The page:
More Nigerian pilgrims died in last week’s Hajj stampede, than previously reported, and the current death toll stands at 74, the National Hajj Commission of Nigeria, said Friday.
In an interview with BBC Hausa Service, the chairman of the commission, Abdullahi Mohammed, said the number of the Nigerian pilgrims who died in the tragedy had risen to 74.
While giving the breakdown of the figures, he said 54 out of 74 pilgrims who died in the stampede were from states’ delegation, while 20 were international pilgrims who used private tour operators.
“We can confirm that 75 persons is the latest figure, while 243 pilgrims are [still] missing,” he said.
The NAHCON chairman also said Sokoto State had the highest number of casualties.
Mr. Mohammed said the commission could not declare those missing as dead or injured until the committee set to confirm the status of all victims of the stampede made confirmation.
The commission had earlier said that 54 Nigerians perished in the stampede.
NAHCON said the dead pilgrims were from Bauchi, Borno, Cross Rivers, Jigawa, Kano, Katsina, Kebbi, and Nasarawa states, while others are from Niger, Ogun, Ondo, Sokoto, Taraba, Yobe and Zamfara states.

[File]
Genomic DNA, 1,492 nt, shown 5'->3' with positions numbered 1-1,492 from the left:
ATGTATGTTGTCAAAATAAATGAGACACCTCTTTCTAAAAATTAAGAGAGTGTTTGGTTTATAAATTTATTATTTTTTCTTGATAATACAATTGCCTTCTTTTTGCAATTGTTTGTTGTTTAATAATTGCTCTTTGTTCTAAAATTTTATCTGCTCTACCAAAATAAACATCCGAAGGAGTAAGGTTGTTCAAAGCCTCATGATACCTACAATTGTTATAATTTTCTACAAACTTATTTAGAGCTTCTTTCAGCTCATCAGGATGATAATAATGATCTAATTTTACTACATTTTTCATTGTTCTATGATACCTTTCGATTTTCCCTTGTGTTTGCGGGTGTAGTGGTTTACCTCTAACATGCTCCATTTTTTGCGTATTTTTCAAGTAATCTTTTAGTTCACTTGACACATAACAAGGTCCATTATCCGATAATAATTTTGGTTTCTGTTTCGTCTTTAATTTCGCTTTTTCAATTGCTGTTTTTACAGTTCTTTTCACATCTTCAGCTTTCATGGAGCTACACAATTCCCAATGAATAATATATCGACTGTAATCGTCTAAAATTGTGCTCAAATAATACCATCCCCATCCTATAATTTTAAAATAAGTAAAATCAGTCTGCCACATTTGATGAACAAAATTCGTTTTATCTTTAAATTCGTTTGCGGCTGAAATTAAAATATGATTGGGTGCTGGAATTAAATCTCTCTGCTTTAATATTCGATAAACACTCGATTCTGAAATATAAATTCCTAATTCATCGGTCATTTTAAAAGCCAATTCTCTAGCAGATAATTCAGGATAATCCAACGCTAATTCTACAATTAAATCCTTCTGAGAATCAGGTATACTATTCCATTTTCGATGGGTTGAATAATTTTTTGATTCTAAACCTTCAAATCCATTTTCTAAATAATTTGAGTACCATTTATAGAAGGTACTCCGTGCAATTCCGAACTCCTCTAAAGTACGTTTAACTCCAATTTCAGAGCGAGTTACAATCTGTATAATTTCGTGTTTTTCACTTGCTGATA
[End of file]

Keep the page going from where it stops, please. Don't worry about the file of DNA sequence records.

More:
In order account for the number of the victims, NAHCON said two committees had been set up by the commission and the hajj leadership to take care of burial arrangements.
The commission said another committee that would collect information from survivors and witnesses on causes of the stampeded would be headed by the Comptroller General of Nigeria Immigration.
DNA profiling of all victims completed
Meanwhile, Saudi Arabia’s Health Ministry has stated that it has completed the DNA profiling of all the pilgrims who were injured and killed in last week’s stampede in Mina.
It urged victims’ relatives to provide blood samples so that they can be used to match those taken from their loved ones.
Spokesperson of the Ministry Faisal Al-Zahrani told Arab News on Thursday that all the DNA profiles are being kept at Makkah’s Al-Noor Specialist Hospital in Hijra district.
DNA profiling is a forensic technique used to identify individuals.
“The immediate blood relatives of those who are missing should visit Al-Noor Hospital in Makkah and provide their blood samples for the hospital authorities to match their DNA with the ones collected from the stampede victims,” Al-Zahrani said.
He said blood samples are needed from close relatives.
For example, for a woman to be identified though her DNA sample, the hospital would need a sample from either a son, daughter, or parent.